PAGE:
Julie Foulon believes access to new technologies and entrepreneurial training empowers all members of a community, particularly those who have not always received equal opportunities: women and youth. She believes that a person’s creativity and ambition can be more fully tapped when they transform from consumers to innovators of technology. As a participant in the International Visitor Leadership Program through the U.S. Embassy in Belgium, Julie travelled to the U.S. to learn more about start-ups and innovation.
Julie’s determination to bring social change began with close observation.“I’m curious by nature, and very passionate and enthusiastic about the world and about things that are going on,” she says. What she noticed is the need to more broadly harness the talents of two crucial groups: women and youth.
To accomplish this, Julie relies on her passion for new technologies and entrepreneurship. Her ability to turn these interests into tools for shaping a more inclusive and innovative society benefits many. “I think my main characteristic is that I’m able to adapt myself into society and transmit that to others,” she says.
Her first project, “Girleek,” focuses on empowering women by providing them opportunities to work with new technologies. Her second project, “Molengeek,” is an incubator and recruiting school based in Molenbeek that provides access to new technologies and training in entrepreneurship to anyone.
Julie found inspiration for her mission as a participant in the International Visitor Leadership Program through the US Embassy in Belgium. Not only did she learn more about start-ups and innovation, but she also made cultural observations that resonated with her own beliefs. “In the U.S. they’ve realized that innovation comes from young people.” Julie finds that young people “use technology in a different way. That’s why it’s so important to add them into this world. They’ve got a different point of view, a different perspective. So it’s very interesting to have them.”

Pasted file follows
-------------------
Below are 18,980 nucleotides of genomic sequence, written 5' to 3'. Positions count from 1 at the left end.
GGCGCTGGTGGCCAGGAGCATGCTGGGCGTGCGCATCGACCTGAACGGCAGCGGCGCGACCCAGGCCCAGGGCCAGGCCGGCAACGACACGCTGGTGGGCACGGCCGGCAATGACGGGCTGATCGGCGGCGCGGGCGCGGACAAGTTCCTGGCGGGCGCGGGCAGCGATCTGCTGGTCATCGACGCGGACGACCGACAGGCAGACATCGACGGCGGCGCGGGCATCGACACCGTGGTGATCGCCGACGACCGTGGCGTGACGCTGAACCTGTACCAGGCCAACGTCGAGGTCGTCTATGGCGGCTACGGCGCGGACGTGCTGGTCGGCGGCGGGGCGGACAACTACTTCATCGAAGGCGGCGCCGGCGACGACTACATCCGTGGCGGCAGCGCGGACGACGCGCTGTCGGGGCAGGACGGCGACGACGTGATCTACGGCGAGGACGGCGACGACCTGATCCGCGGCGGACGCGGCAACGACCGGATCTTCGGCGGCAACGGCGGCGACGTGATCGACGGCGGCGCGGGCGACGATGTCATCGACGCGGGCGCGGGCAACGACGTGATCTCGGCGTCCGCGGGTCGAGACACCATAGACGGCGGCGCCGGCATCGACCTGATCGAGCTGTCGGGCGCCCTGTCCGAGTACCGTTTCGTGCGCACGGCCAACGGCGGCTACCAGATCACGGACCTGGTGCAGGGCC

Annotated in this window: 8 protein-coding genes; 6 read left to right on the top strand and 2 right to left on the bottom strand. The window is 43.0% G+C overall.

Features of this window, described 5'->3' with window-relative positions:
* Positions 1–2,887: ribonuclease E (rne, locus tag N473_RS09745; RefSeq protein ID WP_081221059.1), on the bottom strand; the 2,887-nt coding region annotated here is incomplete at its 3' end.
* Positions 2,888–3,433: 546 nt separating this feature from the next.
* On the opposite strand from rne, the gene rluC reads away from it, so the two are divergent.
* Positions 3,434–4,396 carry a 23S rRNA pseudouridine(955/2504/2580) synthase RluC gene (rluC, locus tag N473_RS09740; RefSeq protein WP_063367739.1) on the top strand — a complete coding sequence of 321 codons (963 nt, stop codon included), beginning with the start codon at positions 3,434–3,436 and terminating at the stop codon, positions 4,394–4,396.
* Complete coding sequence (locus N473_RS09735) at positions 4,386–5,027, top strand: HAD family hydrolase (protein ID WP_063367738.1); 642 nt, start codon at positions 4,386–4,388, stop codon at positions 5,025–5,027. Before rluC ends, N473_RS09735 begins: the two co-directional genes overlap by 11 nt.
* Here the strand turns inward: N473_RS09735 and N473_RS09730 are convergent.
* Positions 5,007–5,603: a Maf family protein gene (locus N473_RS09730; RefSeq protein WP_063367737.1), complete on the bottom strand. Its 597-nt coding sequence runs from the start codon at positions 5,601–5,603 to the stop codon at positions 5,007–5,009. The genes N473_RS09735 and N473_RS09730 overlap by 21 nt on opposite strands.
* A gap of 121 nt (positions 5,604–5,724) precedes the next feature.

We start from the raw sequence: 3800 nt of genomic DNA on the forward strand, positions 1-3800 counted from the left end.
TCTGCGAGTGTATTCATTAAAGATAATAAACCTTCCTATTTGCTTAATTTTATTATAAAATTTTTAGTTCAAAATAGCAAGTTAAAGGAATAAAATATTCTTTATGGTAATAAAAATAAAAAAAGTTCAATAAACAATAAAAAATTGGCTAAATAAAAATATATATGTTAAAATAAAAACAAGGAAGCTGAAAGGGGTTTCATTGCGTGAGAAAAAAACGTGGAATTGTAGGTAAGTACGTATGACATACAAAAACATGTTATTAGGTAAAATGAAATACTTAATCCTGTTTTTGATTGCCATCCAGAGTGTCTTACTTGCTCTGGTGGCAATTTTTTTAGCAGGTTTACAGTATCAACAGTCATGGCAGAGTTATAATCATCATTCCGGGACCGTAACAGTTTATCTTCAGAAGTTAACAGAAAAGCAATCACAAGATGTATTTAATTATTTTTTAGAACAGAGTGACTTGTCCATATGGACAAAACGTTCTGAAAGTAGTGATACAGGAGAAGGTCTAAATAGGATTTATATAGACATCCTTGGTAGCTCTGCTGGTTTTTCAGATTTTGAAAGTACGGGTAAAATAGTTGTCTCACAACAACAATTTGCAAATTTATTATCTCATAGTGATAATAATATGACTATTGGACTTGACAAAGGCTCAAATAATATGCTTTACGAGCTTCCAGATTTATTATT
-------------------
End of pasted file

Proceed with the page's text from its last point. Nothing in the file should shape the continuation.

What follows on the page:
“An Inclusive Community”
In targeting young people, Julie’s approach is to “make them actors for change, and not only just consumers of new technologies.” The educational system, which Julie says can be “kind of old-fashioned”, is a tool to help make that happen. She envisions “a more collaborative system where young people can really adapt themselves to society and project themselves into the world we should invest in – in Belgium.” This is an excellent investment of time and resources, Julie says: “We should focus on the young generation because they see the world in a different way. That’s where innovation will come from.”
Julie appreciates her experiences in diverse cultures as a young person growing up in a variety of countries in Africa and Europe before settling in Belgium. Today, it helps fuel her mission to give access to new opportunities to a broader group of people.“I’m currently working on that – to make Belgium more diverse. That’s really a hope I’ve got.”
A more inclusive society means empowering women to fight for equal treatment and to seize the opportunities they deserve. “The change I would like to see is to have more women in ICT because we’ve got few women in the sector, in these kinds of opportunities. It’s really important to embrace and to empower more women because women are half of humanity. It’s a shame they are not there.” Julie has made a long-term commitment to seeing her goals realized: “Even when faced with challenges, I keep going. I stay focused and I try to fight.”“It’s really important to embrace and to empower more women.”